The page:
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Global Best Practices in Toshiba of Canada Limited&rsquo;s Supply Chain

Posted: 09/08/2010
John O’Reilly
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Background for a Supply Chain Improvement Project

In 1990, less than 40 percent of global GDP depended on trade. Today, that number is approaching 60 percent. As a trade dependent nation, Canada’s success is measured through management of the trade process.

"International trade is the key to successful and sustainable development of the world’s nations. An initiative that aims to secure this environment globally while promoting the flow of legitimate goods should receive maximum support and unconditional endorsement from all quarters."
Michel Danet, WCO Secretary General

The need to have visibility, reduce damages and the unit cost of the product, and have better security for our supply chain drove me to examine our current importing process from Asia. This DMAIC project revolved around the air cargo portion. The challenge was to leverage cost reduction, shorten our turn-around-time, and increase customer satisfaction.

The goal of the project was to eliminate break bulk points in transit so the product would arrive in the same pattern as was built up at origin. Not only would this virtually eliminate the possibility of theft, but would also reduce incidences of damage and shipping costs. Since acquiring constant rate reductions could jeopardize service levels, it was imperative that I find another way to lower costs. The answer was found in our own efficiencies.

I identified two of the critical-to-quality factors (CTQs) — improve operational efficiencies and cost control — from the corporate strategy map and my departmental strategy map to ensure the project was aligned with company objectives. An I-chart was used to determine the average per unit cost over a period of time, which gave me a starting point and an idea of how much improvement I wanted to achieve.



"Road Trip"

Drawing on my Six Sigma training, I drew a current process map starting from the END of the process. By doing this, your mindset changes and you are less likely to skip a step that could ultimately be the trigger point of your project. In order for this project to be successful, buy-in had to be obtained not only from our operation in Canada, but from all the stakeholders: the suppliers, airlines, forwarders, and export customs. Definitions of defects were plotted on a fishbone diagram.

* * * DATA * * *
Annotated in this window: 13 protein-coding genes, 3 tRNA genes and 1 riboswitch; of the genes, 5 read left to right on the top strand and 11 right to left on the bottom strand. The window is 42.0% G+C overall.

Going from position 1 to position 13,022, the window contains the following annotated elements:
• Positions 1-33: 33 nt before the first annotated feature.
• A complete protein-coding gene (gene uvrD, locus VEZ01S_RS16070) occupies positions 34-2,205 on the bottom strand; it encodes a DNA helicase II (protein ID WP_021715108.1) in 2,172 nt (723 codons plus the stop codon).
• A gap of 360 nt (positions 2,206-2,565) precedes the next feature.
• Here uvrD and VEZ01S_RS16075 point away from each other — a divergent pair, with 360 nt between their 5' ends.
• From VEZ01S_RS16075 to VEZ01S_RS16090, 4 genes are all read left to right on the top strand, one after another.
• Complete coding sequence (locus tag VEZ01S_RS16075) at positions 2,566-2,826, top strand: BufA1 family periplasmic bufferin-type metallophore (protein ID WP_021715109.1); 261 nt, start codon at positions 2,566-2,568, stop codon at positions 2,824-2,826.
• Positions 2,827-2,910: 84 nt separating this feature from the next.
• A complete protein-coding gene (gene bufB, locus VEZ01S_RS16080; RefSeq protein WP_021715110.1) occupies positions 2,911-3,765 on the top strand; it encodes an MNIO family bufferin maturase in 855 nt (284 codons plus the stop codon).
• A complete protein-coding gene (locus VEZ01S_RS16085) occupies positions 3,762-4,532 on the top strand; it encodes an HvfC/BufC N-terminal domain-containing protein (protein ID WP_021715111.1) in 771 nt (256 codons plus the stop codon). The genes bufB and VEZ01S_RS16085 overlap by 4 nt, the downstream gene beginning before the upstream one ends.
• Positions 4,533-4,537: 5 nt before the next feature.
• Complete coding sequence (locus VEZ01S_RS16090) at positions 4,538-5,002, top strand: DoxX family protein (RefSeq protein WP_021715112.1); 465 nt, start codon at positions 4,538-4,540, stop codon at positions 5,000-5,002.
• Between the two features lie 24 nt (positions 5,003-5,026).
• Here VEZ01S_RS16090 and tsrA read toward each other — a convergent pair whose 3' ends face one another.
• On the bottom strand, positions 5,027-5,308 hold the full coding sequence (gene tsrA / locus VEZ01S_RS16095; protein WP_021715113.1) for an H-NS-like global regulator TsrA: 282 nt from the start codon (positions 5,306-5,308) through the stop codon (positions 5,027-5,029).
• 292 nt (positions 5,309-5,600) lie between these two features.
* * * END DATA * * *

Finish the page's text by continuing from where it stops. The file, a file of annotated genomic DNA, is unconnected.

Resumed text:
In 2000, I took my project idea to our first supplier in Taiwan. The first stop was at the production level, where the product is assembled and packaged. They took me through the production process and were quite willing to try our new idea. The key here is that although decisions are made at management level, when involving the workers in the trenches, the cooperation level and willingness to please the customer (us) increases dramatically.

Next, the discussions went to the management level. Because the new process idea would decrease their workload and not add any cost to their operation, management supported it. Convincing the airlines to use their equipment was the final challenge. Armed with this information I returned to Canada to analyze the data.

Analysis and Implementation

As indicated above, the solution to the success of this project was found in our own efficiencies rather than rate reductions. The less physical handling of the product that was required would expedite the shipping process. Removing some of the excess dunnage and streamlining the packaging would not only reduce the weight of the shipment, thereby realizing transportation cost savings, but would also allow us to bundle more units, which also reduced the per unit cost.

Analysis of the critical X’s (CTQs) revealed that this new process would work with some modifications to one of our receiving doors and the purchase of specialized equipment. In order to mitigate these costs, while in Asia, I negotiated with the forwarder to help purchase the equipment, with the caveat that they could use it for other customers, thereby saving them time and money.

A paired Pareto helped confirm and validate the before and after process changes. Once we approved and closed the project, I followed the first shipment under this new process from production floor to the airport, where I supervised the loading onto a 747, then boarded the 747 with the product to final delivery in our facility here.

Results

Since the implementation of this new supply chain initiative, substantial savings in air freight costs have been realized each year. We have also expanded the program to all other business units within my company. Periodic validations with control processes have confirmed that the project is still just as viable now as it was 10 years ago. This project has helped make us more competitive in an extremely volatile market.

We are not a manufacturing company in Canada. But we have shown successfully how Six Sigma can be used effectively in logistics, sales and marketing to not only realize hard savings, soft savings and positive cash flow, but also improved customer service, Lean thinking among employees and a much more efficient operation.


Thank you, for your interest in Global Best Practices in Toshiba of Canada Limited’s Supply Chain.